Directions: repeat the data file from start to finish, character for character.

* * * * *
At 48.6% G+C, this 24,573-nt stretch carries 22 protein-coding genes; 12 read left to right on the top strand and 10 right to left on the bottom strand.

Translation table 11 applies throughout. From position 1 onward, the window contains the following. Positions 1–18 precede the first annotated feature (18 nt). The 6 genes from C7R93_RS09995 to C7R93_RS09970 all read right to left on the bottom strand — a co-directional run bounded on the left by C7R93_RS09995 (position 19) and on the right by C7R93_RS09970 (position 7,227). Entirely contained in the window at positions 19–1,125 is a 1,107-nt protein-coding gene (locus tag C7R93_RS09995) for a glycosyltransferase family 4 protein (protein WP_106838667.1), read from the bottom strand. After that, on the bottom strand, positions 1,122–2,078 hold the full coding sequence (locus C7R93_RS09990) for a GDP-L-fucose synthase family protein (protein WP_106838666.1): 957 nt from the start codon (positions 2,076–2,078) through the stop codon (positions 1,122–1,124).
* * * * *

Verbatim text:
At 48.6% G+C, this 24,573-nt stretch carries 22 protein-coding genes; 12 read left to right on the top strand and 10 right to left on the bottom strand.

Translation table 11 applies throughout. From position 1 onward, the window contains the following. Positions 1–18 precede the first annotated feature (18 nt). The 6 genes from C7R93_RS09995 to C7R93_RS09970 all read right to left on the bottom strand — a co-directional run bounded on the left by C7R93_RS09995 (position 19) and on the right by C7R93_RS09970 (position 7,227). Entirely contained in the window at positions 19–1,125 is a 1,107-nt protein-coding gene (locus tag C7R93_RS09995) for a glycosyltransferase family 4 protein (protein WP_106838667.1), read from the bottom strand. After that, on the bottom strand, positions 1,122–2,078 hold the full coding sequence (locus C7R93_RS09990) for a GDP-L-fucose synthase family protein (protein WP_106838666.1): 957 nt from the start codon (positions 2,076–2,078) through the stop codon (positions 1,122–1,124).